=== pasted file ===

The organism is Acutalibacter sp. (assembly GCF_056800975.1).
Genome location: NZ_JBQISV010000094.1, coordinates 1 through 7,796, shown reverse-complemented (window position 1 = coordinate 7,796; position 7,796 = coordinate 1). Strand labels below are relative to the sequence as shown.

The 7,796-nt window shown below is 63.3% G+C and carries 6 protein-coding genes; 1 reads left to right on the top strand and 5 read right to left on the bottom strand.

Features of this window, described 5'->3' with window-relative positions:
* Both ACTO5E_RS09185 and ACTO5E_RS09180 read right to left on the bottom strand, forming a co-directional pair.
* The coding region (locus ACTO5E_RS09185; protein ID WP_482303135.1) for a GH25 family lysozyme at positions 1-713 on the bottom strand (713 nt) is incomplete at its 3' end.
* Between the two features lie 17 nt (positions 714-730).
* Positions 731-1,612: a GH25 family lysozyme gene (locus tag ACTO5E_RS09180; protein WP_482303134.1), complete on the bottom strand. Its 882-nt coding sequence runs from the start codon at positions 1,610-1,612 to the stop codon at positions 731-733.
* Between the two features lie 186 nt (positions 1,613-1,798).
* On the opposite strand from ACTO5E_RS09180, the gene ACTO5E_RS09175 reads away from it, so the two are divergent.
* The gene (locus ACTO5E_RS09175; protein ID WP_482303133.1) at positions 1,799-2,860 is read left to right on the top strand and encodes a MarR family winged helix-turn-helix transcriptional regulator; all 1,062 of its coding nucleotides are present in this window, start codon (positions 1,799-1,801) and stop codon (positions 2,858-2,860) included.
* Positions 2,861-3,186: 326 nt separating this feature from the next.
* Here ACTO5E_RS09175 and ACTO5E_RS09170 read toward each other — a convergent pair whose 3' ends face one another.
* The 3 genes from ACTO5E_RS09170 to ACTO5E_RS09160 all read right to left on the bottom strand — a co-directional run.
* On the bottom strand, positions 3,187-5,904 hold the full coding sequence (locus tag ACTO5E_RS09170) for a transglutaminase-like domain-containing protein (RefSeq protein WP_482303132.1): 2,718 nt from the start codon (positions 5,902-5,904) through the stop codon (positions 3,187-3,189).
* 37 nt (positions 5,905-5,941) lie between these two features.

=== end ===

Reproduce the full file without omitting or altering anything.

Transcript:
The organism is Acutalibacter sp. (assembly GCF_056800975.1).
Genome location: NZ_JBQISV010000094.1, coordinates 1 through 7,796, shown reverse-complemented (window position 1 = coordinate 7,796; position 7,796 = coordinate 1). Strand labels below are relative to the sequence as shown.

The 7,796-nt window shown below is 63.3% G+C and carries 6 protein-coding genes; 1 reads left to right on the top strand and 5 read right to left on the bottom strand.

Features of this window, described 5'->3' with window-relative positions:
* Both ACTO5E_RS09185 and ACTO5E_RS09180 read right to left on the bottom strand, forming a co-directional pair.
* The coding region (locus ACTO5E_RS09185; protein ID WP_482303135.1) for a GH25 family lysozyme at positions 1-713 on the bottom strand (713 nt) is incomplete at its 3' end.
* Between the two features lie 17 nt (positions 714-730).
* Positions 731-1,612: a GH25 family lysozyme gene (locus tag ACTO5E_RS09180; protein WP_482303134.1), complete on the bottom strand. Its 882-nt coding sequence runs from the start codon at positions 1,610-1,612 to the stop codon at positions 731-733.
* Between the two features lie 186 nt (positions 1,613-1,798).
* On the opposite strand from ACTO5E_RS09180, the gene ACTO5E_RS09175 reads away from it, so the two are divergent.
* The gene (locus ACTO5E_RS09175; protein ID WP_482303133.1) at positions 1,799-2,860 is read left to right on the top strand and encodes a MarR family winged helix-turn-helix transcriptional regulator; all 1,062 of its coding nucleotides are present in this window, start codon (positions 1,799-1,801) and stop codon (positions 2,858-2,860) included.
* Positions 2,861-3,186: 326 nt separating this feature from the next.
* Here ACTO5E_RS09175 and ACTO5E_RS09170 read toward each other — a convergent pair whose 3' ends face one another.
* The 3 genes from ACTO5E_RS09170 to ACTO5E_RS09160 all read right to left on the bottom strand — a co-directional run.
* On the bottom strand, positions 3,187-5,904 hold the full coding sequence (locus tag ACTO5E_RS09170) for a transglutaminase-like domain-containing protein (RefSeq protein WP_482303132.1): 2,718 nt from the start codon (positions 5,902-5,904) through the stop codon (positions 3,187-3,189).
* 37 nt (positions 5,905-5,941) lie between these two features.